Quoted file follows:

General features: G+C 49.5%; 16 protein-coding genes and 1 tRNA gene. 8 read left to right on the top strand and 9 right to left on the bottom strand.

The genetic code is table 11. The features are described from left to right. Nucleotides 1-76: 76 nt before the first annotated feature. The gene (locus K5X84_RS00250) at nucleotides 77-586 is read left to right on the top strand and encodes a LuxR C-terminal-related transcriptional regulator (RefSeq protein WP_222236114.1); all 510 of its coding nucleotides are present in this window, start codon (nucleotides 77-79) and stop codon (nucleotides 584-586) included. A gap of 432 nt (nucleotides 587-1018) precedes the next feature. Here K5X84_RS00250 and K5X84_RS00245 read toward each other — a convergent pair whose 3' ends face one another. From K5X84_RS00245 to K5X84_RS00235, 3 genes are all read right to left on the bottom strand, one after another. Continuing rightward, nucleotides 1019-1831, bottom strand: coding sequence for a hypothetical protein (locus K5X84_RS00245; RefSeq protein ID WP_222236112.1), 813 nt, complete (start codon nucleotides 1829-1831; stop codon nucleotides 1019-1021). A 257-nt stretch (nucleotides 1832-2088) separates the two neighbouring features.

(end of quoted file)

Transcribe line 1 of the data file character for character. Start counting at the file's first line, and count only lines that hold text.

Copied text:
General features: G+C 49.5%; 16 protein-coding genes and 1 tRNA gene. 8 read left to right on the top strand and 9 right to left on the bottom strand.